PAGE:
We should be in a recession right now. At least, that’s what pundits and economists were telling us not long ago. As recent as April, the chart below shows that the Conference Board estimated the odds of a recession starting in the next year at 99%1.
But we’re not in a recession. The economy grew 2.4% more than inflation last quarter and 2.0% in the first quarter2. Sentiment has also reversed. The Federal Reserve is now saying they don’t expect a recession this year anymore, and the University of Michigan sentiment survey just hit its highest level in nearly two years. Even the most bearish bear on Wall Street threw in the towel last week3.
Before we assess the implications of such a reversal in expectations, let’s first discuss five potential reasons why we aren’t in a recession and likely won’t see one through the end of the year.
The first reason is that rising interest rates have yet to materially impact consumers and businesses. Leading up to the Fed hiking rates, both cohorts locked in record-low interest rates for long durations. As a result, corporate interest expense, or debt relative to income, continues to fall. The chart below shows that’s never happened before during rising interest rates.
Household debt service costs are also low. The average coupon on outstanding residential mortgages is 3.5%4. Roughly 64% of mortgages have a rate below 4%, and 92% are below 6%. Savvy timing from homeowners has effectively immunized them from mortgage rates that currently reside above 7%. Credit card balances and auto delinquencies are rising but from historically low levels, and they are now back at their longer-term averages4.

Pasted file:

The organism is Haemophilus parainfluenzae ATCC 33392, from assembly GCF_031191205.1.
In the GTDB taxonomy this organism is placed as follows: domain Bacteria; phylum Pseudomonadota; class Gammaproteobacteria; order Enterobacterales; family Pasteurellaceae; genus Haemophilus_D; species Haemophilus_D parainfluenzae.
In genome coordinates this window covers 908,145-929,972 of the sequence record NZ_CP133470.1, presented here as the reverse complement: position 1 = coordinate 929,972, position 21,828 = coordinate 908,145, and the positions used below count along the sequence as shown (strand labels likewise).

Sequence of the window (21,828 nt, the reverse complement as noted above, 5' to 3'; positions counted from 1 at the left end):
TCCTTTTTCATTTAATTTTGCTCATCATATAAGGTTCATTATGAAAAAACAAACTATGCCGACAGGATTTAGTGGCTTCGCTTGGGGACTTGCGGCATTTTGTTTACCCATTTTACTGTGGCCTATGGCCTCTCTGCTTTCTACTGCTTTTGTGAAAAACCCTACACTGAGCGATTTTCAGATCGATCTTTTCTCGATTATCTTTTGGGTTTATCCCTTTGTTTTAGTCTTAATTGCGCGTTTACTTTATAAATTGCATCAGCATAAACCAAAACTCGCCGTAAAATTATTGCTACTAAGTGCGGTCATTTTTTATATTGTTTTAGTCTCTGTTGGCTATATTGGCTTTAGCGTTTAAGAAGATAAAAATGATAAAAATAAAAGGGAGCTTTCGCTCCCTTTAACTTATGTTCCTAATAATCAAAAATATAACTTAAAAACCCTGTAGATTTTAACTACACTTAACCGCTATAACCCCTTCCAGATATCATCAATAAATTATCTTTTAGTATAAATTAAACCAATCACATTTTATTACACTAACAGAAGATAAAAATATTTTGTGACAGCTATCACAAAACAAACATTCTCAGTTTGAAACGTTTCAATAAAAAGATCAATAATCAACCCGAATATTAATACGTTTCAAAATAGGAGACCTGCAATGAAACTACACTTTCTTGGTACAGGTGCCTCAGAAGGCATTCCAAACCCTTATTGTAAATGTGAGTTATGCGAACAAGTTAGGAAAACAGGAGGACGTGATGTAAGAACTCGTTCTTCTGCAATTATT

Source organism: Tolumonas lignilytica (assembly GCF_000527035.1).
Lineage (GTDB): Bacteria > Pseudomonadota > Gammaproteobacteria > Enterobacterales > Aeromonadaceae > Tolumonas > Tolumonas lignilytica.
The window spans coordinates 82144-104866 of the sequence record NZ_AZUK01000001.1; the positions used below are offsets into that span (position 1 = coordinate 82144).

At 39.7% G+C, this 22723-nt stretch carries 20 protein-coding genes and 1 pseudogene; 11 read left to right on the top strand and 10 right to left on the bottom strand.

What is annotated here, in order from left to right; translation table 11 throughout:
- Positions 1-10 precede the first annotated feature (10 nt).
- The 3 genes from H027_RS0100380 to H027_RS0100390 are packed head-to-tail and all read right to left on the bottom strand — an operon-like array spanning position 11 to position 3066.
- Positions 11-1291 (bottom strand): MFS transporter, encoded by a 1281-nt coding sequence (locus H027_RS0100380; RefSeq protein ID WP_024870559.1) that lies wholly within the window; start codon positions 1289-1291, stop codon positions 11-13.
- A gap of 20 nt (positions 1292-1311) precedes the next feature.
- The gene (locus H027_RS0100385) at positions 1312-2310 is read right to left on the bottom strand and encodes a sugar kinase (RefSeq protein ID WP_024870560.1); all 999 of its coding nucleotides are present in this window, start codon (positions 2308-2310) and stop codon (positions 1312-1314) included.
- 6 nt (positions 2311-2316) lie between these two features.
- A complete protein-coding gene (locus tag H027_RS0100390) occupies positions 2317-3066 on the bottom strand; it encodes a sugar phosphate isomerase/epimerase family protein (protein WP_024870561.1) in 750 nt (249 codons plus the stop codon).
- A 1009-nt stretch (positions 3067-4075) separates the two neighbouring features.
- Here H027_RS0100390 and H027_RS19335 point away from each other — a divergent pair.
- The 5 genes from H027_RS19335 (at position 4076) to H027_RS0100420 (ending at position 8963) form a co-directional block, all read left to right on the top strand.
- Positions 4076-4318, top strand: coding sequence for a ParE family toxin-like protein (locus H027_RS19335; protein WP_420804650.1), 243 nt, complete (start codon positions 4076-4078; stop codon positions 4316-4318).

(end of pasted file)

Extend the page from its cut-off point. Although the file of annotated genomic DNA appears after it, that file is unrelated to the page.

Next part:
The second reason is the housing market. It’s recovered quickly from the impact of rising mortgage rates due to the lowest inventory in decades. Supply has become so tight that existing homes sell for more than new homes in some markets3. Nationwide, the median home value jumped 10% in the second quarter to yet another all-time high of $350,000 after dropping 7% over the prior three quarters5.
Homes tend to be our largest asset, so the quick recovery has kept homeowners in a stronger financial position versus other rising interest rate environments.
The third reason is the deleveraging of corporations and consumers since 2008. Corporations had debt-to-equity ratios above 100% as recently as late 2019. Now that number has declined to 82%6. U.S. household debt, similarly, has come down from more than 100% of GDP in 2008 to just 76%. The amount households are paying to service debt was over 13% of disposable income in 2008; today, it’s 9.6%.